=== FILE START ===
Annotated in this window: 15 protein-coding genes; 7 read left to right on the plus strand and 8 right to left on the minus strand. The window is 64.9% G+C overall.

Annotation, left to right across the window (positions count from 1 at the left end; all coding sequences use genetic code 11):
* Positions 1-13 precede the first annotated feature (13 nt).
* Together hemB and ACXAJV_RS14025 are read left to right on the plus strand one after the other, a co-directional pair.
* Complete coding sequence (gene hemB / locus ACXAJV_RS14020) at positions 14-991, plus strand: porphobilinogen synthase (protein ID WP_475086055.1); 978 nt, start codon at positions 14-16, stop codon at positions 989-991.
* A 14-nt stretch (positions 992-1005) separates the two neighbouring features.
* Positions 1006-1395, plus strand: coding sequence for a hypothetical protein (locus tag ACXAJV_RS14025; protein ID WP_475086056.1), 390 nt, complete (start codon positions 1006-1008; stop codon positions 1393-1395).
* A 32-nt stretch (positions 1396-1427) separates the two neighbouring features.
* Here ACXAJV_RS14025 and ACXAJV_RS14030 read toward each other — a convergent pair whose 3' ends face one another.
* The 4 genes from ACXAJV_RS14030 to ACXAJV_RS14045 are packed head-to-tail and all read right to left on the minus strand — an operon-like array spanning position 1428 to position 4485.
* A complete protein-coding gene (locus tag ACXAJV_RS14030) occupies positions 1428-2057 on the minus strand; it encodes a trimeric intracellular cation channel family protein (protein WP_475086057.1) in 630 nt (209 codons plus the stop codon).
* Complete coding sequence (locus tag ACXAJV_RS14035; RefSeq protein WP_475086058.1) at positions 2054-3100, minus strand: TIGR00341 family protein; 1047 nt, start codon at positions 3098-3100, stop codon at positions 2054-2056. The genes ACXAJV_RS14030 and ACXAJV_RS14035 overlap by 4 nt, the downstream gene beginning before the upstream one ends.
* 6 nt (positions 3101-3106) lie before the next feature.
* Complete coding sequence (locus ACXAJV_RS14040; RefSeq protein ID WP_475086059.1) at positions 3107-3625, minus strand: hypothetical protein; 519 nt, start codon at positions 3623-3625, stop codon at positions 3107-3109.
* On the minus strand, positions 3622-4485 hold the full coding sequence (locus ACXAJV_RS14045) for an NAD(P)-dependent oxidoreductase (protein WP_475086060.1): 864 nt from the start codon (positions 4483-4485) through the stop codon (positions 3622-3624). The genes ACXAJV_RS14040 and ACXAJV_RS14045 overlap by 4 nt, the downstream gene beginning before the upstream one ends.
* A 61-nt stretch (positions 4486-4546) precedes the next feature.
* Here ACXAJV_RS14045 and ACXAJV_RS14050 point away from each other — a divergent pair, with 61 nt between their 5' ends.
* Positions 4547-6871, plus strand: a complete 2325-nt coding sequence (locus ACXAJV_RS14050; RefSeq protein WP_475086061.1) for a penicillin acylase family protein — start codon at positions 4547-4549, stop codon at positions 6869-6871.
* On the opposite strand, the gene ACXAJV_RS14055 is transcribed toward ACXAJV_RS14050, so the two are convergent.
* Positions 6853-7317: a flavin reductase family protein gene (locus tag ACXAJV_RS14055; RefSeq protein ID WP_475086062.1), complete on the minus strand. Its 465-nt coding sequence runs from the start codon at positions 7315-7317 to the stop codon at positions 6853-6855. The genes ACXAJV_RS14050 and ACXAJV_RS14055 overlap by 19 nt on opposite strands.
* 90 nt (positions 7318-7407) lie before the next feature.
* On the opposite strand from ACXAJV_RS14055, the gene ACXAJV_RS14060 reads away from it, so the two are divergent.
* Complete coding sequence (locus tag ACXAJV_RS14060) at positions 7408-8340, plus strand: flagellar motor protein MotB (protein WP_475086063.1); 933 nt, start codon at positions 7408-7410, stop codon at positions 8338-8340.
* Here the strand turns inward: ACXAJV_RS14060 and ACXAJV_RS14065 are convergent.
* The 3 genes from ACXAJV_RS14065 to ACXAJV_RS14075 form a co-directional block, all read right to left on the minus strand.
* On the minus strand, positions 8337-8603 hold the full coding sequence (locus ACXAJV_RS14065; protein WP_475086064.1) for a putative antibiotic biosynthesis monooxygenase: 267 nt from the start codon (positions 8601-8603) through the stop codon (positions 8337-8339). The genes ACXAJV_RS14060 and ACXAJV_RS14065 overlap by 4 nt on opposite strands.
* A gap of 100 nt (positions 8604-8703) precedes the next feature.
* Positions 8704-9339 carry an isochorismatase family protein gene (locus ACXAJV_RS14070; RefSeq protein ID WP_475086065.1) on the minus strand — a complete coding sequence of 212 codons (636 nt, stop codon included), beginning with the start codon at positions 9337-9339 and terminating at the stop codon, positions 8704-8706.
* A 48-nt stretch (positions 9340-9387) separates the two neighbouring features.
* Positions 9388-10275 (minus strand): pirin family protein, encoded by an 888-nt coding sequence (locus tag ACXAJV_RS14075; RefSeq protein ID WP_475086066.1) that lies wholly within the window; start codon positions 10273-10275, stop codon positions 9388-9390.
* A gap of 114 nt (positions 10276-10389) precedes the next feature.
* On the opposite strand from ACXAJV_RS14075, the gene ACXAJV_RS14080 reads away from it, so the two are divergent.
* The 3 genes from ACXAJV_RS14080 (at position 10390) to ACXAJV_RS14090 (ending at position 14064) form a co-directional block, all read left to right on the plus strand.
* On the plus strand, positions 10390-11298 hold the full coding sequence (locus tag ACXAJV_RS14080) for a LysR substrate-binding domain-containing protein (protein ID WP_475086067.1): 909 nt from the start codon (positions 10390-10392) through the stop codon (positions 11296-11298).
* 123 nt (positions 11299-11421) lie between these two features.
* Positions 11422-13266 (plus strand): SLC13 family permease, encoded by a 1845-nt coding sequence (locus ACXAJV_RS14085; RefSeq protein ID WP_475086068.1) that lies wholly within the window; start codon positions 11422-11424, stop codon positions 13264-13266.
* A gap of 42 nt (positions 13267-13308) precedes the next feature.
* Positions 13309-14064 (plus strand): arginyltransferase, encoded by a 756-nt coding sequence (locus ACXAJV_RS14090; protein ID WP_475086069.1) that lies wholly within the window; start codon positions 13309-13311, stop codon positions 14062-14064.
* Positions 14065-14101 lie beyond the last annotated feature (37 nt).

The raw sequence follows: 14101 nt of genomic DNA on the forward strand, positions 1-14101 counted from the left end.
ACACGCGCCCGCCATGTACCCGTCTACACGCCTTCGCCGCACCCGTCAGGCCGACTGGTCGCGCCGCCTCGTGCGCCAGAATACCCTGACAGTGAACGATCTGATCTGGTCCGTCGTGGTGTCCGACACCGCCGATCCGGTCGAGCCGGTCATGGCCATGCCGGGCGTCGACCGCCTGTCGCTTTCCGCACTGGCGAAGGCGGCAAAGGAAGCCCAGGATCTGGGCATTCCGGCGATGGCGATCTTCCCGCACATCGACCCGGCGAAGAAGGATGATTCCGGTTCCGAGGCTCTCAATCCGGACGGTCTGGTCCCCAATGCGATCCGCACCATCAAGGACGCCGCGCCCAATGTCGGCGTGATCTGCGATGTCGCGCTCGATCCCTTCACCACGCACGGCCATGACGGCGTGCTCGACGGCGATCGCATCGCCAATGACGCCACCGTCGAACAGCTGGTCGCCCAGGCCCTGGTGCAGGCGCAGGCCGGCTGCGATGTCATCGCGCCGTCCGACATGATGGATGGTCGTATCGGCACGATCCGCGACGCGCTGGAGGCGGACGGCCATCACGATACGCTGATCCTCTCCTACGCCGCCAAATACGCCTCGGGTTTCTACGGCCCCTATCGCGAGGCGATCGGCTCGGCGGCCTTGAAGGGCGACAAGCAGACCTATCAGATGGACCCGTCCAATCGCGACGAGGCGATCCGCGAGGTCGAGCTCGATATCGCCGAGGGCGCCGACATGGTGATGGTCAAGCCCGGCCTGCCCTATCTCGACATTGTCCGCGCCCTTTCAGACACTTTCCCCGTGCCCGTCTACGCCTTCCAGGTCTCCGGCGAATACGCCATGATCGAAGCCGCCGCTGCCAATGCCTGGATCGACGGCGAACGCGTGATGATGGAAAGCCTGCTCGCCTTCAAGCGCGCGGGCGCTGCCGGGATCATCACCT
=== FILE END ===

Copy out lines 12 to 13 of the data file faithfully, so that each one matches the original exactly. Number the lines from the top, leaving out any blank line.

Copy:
* Complete coding sequence (locus tag ACXAJV_RS14035; RefSeq protein WP_475086058.1) at positions 2054-3100, minus strand: TIGR00341 family protein; 1047 nt, start codon at positions 3098-3100, stop codon at positions 2054-2056. The genes ACXAJV_RS14030 and ACXAJV_RS14035 overlap by 4 nt, the downstream gene beginning before the upstream one ends.
* 6 nt (positions 3101-3106) lie before the next feature.